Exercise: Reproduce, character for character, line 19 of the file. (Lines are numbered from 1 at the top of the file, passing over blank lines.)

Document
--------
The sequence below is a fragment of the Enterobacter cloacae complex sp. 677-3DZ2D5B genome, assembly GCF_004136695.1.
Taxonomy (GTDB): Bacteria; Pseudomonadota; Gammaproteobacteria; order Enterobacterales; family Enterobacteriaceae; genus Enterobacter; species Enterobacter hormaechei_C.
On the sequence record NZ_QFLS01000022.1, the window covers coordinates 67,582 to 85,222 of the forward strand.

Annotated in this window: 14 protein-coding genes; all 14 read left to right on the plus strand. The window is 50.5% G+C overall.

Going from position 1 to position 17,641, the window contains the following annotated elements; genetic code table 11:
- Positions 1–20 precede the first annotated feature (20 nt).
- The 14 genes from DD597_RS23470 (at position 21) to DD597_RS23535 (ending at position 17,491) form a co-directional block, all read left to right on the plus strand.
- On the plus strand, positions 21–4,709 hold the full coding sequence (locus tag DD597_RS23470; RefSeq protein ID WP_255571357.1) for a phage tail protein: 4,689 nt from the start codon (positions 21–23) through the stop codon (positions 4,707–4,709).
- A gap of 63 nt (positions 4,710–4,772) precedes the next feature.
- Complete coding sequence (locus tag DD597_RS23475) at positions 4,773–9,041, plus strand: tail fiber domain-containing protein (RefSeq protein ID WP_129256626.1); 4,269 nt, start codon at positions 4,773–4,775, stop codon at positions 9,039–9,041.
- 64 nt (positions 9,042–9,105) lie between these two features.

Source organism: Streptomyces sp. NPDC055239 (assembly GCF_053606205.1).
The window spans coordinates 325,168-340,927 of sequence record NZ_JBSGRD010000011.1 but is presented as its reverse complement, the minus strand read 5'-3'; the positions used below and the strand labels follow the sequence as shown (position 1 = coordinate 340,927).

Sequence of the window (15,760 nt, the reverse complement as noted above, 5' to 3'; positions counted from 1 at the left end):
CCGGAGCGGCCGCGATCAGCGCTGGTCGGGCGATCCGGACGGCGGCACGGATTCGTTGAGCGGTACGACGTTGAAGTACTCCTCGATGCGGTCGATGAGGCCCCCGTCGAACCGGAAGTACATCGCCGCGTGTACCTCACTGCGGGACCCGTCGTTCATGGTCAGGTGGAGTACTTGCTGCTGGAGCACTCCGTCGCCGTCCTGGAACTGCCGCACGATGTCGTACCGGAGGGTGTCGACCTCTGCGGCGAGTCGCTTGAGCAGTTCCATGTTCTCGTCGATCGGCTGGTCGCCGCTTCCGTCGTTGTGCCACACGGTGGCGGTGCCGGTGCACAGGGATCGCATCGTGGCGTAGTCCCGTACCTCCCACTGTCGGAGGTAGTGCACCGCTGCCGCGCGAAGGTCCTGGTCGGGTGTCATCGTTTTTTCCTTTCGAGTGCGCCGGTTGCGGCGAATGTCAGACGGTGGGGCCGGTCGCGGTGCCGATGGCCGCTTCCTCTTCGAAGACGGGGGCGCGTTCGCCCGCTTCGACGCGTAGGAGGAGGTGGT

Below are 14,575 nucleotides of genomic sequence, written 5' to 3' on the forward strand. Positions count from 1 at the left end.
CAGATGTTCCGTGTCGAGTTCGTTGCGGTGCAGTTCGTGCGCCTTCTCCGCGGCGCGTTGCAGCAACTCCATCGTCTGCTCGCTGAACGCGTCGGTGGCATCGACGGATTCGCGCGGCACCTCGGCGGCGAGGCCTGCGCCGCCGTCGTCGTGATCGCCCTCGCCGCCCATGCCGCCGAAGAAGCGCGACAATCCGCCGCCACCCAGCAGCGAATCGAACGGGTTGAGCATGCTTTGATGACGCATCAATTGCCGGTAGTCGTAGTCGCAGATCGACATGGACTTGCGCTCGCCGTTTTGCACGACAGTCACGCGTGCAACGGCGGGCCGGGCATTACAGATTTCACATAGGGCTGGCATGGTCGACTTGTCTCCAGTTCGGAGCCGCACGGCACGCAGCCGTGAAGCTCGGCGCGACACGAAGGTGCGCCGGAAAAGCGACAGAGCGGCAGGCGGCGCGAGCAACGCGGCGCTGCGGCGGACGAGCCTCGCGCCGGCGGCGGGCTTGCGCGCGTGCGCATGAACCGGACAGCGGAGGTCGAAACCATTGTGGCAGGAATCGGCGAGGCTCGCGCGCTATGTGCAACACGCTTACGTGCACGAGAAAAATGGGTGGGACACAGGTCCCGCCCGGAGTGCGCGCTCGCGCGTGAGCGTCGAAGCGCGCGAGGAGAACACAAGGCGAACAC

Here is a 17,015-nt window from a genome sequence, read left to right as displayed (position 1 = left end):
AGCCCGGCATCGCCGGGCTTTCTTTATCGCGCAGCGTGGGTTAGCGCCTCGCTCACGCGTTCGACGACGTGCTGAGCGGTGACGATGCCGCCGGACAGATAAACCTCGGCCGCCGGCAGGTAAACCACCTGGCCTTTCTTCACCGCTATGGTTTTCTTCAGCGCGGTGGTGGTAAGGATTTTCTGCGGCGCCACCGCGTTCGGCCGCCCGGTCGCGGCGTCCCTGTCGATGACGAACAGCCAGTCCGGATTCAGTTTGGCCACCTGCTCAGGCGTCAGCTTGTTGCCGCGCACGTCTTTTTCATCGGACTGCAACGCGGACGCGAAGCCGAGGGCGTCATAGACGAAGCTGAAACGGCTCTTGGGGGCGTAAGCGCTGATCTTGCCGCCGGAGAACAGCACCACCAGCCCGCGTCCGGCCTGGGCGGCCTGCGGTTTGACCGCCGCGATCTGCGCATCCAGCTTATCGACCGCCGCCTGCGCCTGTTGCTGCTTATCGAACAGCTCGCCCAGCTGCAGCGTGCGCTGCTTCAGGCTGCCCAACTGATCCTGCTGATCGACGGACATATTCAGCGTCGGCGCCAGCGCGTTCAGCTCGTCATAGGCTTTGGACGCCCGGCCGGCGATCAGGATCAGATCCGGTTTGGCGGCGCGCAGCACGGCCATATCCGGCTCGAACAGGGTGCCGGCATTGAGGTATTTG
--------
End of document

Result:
AGCCCGGCATCGCCGGGCTTTCTTTATCGCGCAGCGTGGGTTAGCGCCTCGCTCACGCGTTCGACGACGTGCTGAGCGGTGACGATGCCGCCGGACAGATAAACCTCGGCCGCCGGCAGGTAAACCACCTGGCCTTTCTTCACCGCTATGGTTTTCTTCAGCGCGGTGGTGGTAAGGATTTTCTGCGGCGCCACCGCGTTCGGCCGCCCGGTCGCGGCGTCCCTGTCGATGACGAACAGCCAGTCCGGATTCAGTTTGGCCACCTGCTCAGGCGTCAGCTTGTTGCCGCGCACGTCTTTTTCATCGGACTGCAACGCGGACGCGAAGCCGAGGGCGTCATAGACGAAGCTGAAACGGCTCTTGGGGGCGTAAGCGCTGATCTTGCCGCCGGAGAACAGCACCACCAGCCCGCGTCCGGCCTGGGCGGCCTGCGGTTTGACCGCCGCGATCTGCGCATCCAGCTTATCGACCGCCGCCTGCGCCTGTTGCTGCTTATCGAACAGCTCGCCCAGCTGCAGCGTGCGCTGCTTCAGGCTGCCCAACTGATCCTGCTGATCGACGGACATATTCAGCGTCGGCGCCAGCGCGTTCAGCTCGTCATAGGCTTTGGACGCCCGGCCGGCGATCAGGATCAGATCCGGTTTGGCGGCGCGCAGCACGGCCATATCCGGCTCGAACAGGGTGCCGGCATTGAGGTATTTG